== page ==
Two recent research studies have placed dollar amounts on the staggering costs of opioid addiction and overdose deaths. Each provides a strong body of evidence to support investment in combatting the crisis—something addiction treatment providers continue to advocate for at the federal, state and local levels.
According to research released by Altarum last Thursday, the cost of the opioid crisis in 2016 was an estimated $95 billion. According to a separate report released Monday from the White House Council of Economic Advisers (CEA), total costs—including a larger measure associated with lives lost—added up to $504 billion in 2015.
“Whenever you can put an economic dollar value on something, it makes it far easier to marshal resources for prevention, intervention and treatment to help solve the crisis,” says Corey Rhyan, senior analyst, who conducted the Altarum study.
He says the significance of the Altarum research is that it identifies where the $95 billion in costs are coming from while also quantifying the potential return on investment that could be realized from new solutions to address the source of those costs.
The CEA report includes broader measures, which explains the higher $504 billion figure. For example, researchers assumed opioid deaths are under-reported and accounted for that variable. They also used a somewhat controversial measure known as the “value of a statistical life,” which considers the theoretical economic impact of a life lost prematurely. The range of values cited for a statistical life reach as high as $8.9 million.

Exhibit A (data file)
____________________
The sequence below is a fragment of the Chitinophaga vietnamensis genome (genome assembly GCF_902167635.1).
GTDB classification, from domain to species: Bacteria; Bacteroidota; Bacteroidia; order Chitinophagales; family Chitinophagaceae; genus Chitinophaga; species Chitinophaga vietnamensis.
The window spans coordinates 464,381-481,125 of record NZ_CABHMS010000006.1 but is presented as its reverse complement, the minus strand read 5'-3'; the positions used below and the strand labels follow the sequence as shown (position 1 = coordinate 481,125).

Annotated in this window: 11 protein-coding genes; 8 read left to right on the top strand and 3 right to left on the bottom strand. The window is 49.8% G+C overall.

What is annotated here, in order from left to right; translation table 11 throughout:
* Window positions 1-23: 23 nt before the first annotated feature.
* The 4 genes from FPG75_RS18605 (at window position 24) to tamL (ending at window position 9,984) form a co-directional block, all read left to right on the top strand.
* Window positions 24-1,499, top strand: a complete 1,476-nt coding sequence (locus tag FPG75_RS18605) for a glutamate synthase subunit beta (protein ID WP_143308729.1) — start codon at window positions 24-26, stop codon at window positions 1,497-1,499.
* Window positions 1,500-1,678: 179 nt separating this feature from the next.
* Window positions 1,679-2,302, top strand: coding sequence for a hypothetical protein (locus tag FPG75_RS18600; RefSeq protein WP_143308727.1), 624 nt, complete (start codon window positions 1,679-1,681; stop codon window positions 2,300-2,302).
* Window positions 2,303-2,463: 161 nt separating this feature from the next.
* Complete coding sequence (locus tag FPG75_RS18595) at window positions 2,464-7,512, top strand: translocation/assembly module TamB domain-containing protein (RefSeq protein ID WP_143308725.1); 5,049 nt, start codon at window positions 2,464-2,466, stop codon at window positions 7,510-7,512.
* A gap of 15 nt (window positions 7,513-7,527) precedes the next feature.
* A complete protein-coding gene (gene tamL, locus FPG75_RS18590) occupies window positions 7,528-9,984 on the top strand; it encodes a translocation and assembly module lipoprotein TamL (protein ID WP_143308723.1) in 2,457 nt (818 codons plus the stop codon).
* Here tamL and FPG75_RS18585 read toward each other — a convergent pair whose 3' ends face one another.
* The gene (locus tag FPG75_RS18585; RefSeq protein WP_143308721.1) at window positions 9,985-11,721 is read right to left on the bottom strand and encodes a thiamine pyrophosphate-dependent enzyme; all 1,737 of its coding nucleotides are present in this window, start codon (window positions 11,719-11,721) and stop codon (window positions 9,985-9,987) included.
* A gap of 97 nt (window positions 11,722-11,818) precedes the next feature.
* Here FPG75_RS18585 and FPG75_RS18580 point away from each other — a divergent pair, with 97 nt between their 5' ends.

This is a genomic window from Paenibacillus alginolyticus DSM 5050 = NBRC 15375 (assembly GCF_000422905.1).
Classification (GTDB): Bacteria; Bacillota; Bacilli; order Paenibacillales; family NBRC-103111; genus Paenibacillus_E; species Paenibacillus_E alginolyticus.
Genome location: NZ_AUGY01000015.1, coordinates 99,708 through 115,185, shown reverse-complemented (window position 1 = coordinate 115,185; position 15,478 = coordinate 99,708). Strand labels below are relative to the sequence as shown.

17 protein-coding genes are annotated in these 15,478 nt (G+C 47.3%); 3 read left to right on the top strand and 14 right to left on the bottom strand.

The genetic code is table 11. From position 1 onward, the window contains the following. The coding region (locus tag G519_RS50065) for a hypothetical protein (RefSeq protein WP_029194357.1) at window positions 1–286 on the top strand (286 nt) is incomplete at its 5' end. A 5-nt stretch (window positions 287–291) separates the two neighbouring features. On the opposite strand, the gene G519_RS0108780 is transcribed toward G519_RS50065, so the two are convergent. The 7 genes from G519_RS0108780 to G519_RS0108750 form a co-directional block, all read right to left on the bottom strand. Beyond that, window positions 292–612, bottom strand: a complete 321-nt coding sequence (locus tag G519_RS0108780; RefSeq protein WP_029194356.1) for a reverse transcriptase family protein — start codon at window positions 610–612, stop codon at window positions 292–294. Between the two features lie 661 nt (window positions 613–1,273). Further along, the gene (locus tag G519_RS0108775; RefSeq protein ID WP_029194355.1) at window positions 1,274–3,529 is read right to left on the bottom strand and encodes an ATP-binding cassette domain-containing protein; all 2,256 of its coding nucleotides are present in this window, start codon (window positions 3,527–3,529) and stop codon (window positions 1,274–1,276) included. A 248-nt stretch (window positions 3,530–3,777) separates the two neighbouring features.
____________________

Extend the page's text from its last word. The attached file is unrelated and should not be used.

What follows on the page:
“They’re very different, and they’re answering different questions,” Rhyan says, comparing the research studies. “And both have value.”
Costs add up
Each analysis provides a different quantified number, but both are in accord, supporting the intuitive knowledge that opioid addiction in the United States is extremely costly—when measured in lives and in dollar amounts.
For example, Altarum’s report breaks down its estimate into seven categories, ranging from direct and indirect healthcare costs to worker productivity loss to lost tax revenue. The cost of related public services is also accounted for, such as law enforcement resource use to stop drug diversion and children’s services spending to manage cases of child neglect.
Rhyan says the findings can provide an incentive for regulators because they could realize net savings if they invest in ways to prevent opioid-related costs in the first place. The potential benefits of ending the opioid crisis could amount to $5.9 billion for local governments; $13.5 billion for states; $29.2 billion for the federal government; and $46.6 billion for the private sector and individuals.
The largest burden of addiction is on the individuals themselves, he says. Those in active addiction who seek treatment and recovery have the potential to return to—or begin—a life that might include the tangible benefits of employment, reliable income, family life and community engagement.
“It should be an incentive for those who are currently trying to move themselves through the treatment process,” Rhyan says. “They can look at the possible future value they will be able to achieve for themselves if they reach that point of recovery.”
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